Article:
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Medicine for Pain

Medicines can help to block pain, decrease inflammation, and treat related problems. More than 1 medicine may be used to treat your pain. Medicines may be changed as you feel better, or if they cause side effects.



What they do

Possible side effects

Nonopioid NSAIDs

aspirin, a, ibuprofen, naproxen

Reduce pain chemicals at the site of pain. NSAIDs can reduce joint and soft tissue inflammation.

Nausea, stomach pain and irritation, ulcers, indigestion, bleeding, kidney, and liver problems. Certain NSAIDs may increase the risk for cardiovascular disease and stroke in some people. Smoking and alcohol can make the risk worse. Talk with your healthcare provider.


morphine and similar medicines, often called narcotics

Reduce feelings or perception of pain. Used for moderate to severe pain.

Nausea, vomiting, itching, drowsiness or sleepiness, constipation, slowed breathing

Other medicines

corticosteroids, antinausea, antidepressants, antiseizure medicines

Reduce swelling, burning or tingling pain, or certain side effects of pain medicines, such as nausea or vomiting

Your healthcare provider will explain the possible side effects of these medicines.

Anesthetics (local, injected)

lidocaine, benzocaine, and medicines used by anesthesiologists

Stop pain signals from reaching the brain by blocking feeling in the treated area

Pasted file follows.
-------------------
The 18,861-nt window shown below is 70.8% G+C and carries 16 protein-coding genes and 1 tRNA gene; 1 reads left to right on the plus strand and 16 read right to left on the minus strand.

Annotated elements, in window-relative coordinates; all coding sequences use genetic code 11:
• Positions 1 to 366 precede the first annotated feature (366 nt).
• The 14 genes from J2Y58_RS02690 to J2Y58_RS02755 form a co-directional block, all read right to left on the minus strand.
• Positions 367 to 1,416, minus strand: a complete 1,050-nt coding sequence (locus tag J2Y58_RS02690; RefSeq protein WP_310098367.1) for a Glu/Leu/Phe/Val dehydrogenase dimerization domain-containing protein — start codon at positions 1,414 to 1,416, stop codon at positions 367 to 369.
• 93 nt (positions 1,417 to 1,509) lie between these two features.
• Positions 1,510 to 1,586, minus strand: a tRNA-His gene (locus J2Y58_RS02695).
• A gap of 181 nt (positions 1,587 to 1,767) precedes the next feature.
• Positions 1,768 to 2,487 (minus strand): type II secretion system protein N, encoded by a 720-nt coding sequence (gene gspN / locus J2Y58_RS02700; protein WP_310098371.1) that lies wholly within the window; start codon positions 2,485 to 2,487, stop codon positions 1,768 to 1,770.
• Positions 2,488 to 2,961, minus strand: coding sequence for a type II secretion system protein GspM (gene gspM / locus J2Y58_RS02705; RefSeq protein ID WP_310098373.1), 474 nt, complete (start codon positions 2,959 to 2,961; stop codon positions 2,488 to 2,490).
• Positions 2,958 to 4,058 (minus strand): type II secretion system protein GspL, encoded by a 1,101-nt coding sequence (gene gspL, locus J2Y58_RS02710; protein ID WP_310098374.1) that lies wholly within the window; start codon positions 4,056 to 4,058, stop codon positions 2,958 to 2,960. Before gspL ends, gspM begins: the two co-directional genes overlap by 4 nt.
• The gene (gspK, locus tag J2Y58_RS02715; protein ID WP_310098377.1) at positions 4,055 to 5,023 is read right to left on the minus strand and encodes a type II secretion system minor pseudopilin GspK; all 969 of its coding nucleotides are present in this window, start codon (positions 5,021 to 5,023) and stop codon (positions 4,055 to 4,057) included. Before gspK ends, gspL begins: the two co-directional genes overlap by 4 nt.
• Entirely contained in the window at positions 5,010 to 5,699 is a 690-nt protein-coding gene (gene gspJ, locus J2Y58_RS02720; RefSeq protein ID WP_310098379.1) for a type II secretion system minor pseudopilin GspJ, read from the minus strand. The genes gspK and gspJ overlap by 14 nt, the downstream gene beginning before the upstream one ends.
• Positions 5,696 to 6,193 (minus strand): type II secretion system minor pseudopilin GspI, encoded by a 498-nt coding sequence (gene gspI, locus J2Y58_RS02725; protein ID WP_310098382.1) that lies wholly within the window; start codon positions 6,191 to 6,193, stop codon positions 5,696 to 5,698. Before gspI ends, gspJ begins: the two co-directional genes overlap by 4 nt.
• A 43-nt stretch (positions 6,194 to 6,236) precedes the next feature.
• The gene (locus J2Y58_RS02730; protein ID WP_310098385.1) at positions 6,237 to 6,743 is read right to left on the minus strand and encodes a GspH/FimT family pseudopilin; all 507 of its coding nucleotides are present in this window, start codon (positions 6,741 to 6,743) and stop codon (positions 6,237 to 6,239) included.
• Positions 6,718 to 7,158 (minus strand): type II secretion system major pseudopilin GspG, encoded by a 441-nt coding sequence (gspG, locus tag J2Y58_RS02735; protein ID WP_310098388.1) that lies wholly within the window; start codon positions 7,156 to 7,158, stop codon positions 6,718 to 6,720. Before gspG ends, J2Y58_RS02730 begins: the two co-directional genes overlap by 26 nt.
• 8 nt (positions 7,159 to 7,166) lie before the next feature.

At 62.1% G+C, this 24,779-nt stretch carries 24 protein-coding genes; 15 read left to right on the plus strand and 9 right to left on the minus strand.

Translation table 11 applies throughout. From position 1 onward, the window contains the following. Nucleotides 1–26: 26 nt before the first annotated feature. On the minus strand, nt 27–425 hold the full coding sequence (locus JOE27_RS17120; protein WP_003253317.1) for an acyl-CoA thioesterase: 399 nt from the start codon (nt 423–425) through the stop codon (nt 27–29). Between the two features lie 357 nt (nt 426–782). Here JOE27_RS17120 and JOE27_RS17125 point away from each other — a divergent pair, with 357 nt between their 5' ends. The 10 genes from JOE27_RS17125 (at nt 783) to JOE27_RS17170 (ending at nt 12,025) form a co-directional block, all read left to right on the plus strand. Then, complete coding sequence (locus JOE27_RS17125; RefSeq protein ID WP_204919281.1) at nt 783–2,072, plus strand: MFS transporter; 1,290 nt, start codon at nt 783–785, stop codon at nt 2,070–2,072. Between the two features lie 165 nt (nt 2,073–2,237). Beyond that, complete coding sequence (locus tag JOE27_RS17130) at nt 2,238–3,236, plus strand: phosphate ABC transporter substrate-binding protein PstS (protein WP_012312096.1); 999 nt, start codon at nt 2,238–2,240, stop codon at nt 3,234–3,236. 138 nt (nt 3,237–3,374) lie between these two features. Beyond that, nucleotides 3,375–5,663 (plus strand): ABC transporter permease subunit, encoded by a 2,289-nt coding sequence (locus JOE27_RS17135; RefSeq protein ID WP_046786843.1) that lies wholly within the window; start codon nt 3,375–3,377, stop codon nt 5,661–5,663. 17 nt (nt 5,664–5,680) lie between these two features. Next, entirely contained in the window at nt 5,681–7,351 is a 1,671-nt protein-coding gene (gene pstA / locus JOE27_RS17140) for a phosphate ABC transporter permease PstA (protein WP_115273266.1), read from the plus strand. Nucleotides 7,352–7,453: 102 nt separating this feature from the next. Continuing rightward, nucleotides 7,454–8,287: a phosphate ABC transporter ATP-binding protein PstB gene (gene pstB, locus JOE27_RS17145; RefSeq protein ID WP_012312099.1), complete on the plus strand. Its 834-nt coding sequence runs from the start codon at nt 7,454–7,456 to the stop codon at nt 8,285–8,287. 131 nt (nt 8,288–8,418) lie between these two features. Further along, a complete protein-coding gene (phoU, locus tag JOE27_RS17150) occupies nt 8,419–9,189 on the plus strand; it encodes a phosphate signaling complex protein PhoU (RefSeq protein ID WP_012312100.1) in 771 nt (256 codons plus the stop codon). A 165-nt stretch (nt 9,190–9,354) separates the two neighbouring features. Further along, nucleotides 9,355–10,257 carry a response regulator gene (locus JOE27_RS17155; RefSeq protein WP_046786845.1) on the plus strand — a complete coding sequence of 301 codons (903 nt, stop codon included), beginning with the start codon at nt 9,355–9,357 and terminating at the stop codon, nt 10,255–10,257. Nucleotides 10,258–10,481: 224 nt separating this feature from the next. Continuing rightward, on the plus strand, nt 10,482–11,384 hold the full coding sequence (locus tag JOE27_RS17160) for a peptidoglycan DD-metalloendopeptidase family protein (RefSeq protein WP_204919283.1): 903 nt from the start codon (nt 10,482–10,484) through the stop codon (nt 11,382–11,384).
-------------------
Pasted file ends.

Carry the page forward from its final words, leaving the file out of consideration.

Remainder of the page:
Nausea, low blood pressure, fever, slowed breathing, dizziness, weakness, fainting, seizures, heart attack

When to call your healthcare provider

Call your healthcare provider right away (or have a family member call) if any of the following occur:

  • Unrelieved pain

  • Side effects, including constipation or uncontrolled nausea, that interfere with daily activities

If you have extreme sleepiness or breathing problems, call 911.

Other precautions

  • Ask your healthcare provider or pharmacist how to get rid of your pain medicines safely when you stop using them.

  • Never share your pain medicines with anyone.

  • Store your medicines in a safe place so they can’t be stolen. If you think your medicine has been stolen or lost, tell your healthcare provider right away.

Online Medical Reviewer: Jimmy Moe MD
Online Medical Reviewer: Raymond Turley Jr PA-C
Online Medical Reviewer: Tara Novick BSN MSN
Date Last Reviewed: 7/1/2022
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